Author: Eugene Lukhtanov, Noah Scarr, Mark Gleave, Eric Yau
ELITechGroup MDx LLC, 21720 23rd Dr SE, Suite 150, Bothell, WA 98021
Advantages of AquaPhluor® 639
ELITechGroup (formerly Epoch Biosciences) has been developing improved fluorescent dyes for oligonucleotide labeling for over two decades. When in their labeling reagent form, AquaPhluor® dyes, one of our fluorophore lines, possess latent phosphonate groups in the linkers. Fully protected and neutral, these groups are compatible with phosphoramidite preparation and solid phase synthesis. In their ultimate form, upon completion of standard oligonucleotide synthesis, the dyes are negatively charged and thus significantly more hydrophilic. The phosphonate chemistry of AquaPhluor® dyes makes it possible to combine the versatility of automated oligonucleotide synthesis with the benefits of hydrophilicity. One particularly attractive AquaPhluor® dye is AquaPhluor® 639 (AP639).
Figure 1. AquaPhluor® 639. A, AP639 chemical structure; B, AP639 spectral properties; C, AP639 molar absorptivity; D, AP639 fluorescence.
AP639 is a red-shifted rhodamine dye that exhibits many desirable properties (Figure 1). The dye is multiply charged with a net charge of -1, and with absorbance and extinction maxima at 639 and 655 nm, respectively. AP639 is relatively bright, with an extinction coefficient of 129,300 M-1cm-1 (639 nm) and a quantum yield of 0.28 (20 °C). In addition to sequence- and pH-independent (pH 5-8) fluorescence, AP639 also shows excellent chemical and photochemical stability, as well as temperature-independent fluorescence. These last three properties make AP639 an attractive alternative to Cyanine 5 and other similarly-structured Cyanine analogues in the red region of the visible spectrum.
AP639 differs from Cyanine 5 in three key aspects. Firstly, it displays relatively temperature-independent fluorescence that only decreases a modest 20 % when the temperature is increased from 20 to 80 °C (Figure 2). This is a stark contrast to Cyanine 5, which loses 80 % of its fluorescence intensity over the same temperature range. This difference allows AP639 to be particularly effective in higher temperature applications such as PCR, in which AP639 is at least twice as bright as Cyanine 5 under typical elongation conditions. AP639 is also very resistant to photobleaching. In one study, we monitored the fluorescence of AP639 and Cyanine 5 under constant exposure to visible light over time (Figure 3). Over a period of 2 hours, AP639 fluorescence was essentially unchanged, whereas Cyanine 5 fluorescence was reduced by about 50 %. This stability is particularly relevant for applications involving high intensity illumination, such as confocal microscopy. Finally, AP639 is much more stable to deprotection conditions. Unlike Cyanine 5, AP639 is stable to standard ammonium hydroxide conditions with <5 % of decomposition or side reactions. This allows for improved synthesis yields, as well as for fewer restrictions during oligonucleotide manufacturing.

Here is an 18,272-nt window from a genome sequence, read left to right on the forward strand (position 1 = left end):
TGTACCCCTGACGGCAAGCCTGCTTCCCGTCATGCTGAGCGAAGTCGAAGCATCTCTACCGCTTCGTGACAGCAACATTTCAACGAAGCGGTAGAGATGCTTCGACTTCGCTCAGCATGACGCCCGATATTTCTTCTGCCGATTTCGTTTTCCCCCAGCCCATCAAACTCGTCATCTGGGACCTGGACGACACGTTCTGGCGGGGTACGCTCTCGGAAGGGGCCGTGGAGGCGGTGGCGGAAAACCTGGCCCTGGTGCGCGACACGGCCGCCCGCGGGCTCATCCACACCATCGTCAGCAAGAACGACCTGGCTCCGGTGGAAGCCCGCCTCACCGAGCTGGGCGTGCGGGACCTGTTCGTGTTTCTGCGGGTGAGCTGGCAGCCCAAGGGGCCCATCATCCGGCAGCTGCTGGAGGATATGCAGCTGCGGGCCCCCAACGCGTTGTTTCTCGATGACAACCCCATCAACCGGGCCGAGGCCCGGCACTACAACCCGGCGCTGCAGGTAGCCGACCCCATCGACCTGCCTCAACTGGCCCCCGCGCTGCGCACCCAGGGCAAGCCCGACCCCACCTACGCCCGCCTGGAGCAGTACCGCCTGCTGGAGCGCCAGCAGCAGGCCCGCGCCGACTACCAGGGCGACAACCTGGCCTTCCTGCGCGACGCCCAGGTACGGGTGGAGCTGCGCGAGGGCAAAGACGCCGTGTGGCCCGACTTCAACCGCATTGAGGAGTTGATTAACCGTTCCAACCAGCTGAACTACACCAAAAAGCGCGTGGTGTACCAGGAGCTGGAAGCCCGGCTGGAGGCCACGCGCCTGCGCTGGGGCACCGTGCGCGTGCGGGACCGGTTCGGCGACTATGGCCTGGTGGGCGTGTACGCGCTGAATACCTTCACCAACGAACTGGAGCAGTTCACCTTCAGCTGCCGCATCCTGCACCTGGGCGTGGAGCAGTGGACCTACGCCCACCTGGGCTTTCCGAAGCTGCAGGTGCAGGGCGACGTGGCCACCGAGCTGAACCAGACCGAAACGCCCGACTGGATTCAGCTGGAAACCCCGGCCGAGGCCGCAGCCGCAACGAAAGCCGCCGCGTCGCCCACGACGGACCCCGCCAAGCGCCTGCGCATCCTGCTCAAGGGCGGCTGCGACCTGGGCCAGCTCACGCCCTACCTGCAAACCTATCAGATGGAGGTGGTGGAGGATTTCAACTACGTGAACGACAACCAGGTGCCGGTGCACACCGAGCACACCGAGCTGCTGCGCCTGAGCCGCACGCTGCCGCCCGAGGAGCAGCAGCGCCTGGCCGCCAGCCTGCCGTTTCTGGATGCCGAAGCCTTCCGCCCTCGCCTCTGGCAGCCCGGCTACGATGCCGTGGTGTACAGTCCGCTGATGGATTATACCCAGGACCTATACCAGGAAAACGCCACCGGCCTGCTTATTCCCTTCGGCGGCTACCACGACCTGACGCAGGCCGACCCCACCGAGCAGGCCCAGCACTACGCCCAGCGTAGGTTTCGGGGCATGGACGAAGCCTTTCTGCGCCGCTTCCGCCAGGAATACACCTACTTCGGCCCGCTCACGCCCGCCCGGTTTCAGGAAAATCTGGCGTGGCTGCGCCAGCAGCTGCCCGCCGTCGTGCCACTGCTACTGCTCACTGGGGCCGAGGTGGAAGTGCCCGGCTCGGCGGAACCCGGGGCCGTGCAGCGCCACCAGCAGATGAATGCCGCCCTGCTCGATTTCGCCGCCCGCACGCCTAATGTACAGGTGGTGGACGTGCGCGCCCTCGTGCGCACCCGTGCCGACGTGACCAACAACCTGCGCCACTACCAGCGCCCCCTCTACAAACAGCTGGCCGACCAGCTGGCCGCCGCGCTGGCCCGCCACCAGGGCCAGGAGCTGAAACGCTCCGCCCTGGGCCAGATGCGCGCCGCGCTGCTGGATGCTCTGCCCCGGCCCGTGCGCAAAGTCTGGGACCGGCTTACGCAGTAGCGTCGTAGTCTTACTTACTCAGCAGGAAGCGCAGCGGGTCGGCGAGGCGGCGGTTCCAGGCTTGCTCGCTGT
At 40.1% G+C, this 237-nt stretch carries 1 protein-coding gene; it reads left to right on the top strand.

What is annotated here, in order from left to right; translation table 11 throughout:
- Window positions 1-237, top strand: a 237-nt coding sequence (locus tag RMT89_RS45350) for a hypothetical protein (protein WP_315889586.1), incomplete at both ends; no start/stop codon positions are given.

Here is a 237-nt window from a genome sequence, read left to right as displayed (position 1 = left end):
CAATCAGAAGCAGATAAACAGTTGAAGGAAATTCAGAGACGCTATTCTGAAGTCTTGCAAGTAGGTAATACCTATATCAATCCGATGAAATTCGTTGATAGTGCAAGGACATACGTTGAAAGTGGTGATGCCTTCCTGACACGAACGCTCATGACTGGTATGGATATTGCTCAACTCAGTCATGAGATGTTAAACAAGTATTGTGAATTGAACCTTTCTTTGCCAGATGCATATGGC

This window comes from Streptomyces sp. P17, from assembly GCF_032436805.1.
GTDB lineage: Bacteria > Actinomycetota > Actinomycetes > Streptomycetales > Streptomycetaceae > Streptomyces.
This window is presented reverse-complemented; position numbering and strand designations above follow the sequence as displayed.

To illustrate the utility of AP639, a serially diluted set of target DNA was amplified by qPCR on an ABI7500 Fast Dx system, using a set of primers and an MGB TaqMan probe labeled either with AP639 or Cyanine 5 at the 5’-end (Figure 4). Clear signal improvement was observed for the AP639-labeled probe, with a final amplification fluorescence close to three times higher than that of the Cyanine 5-labeled probe. This difference can be especially important for the amplification and detection of low target samples, which require more amplification cycles when signals tend to drop in intensity.
In summary, the new AquaPhluor® 639 dye offers numerous chemical stability and performance improvements over the traditional Cyanine 5. Over the years, Glen Research has brought several of our products to a wider customer base, and we hope that their customers will be able to realize the strengths of AP639 in fluorescence-based applications.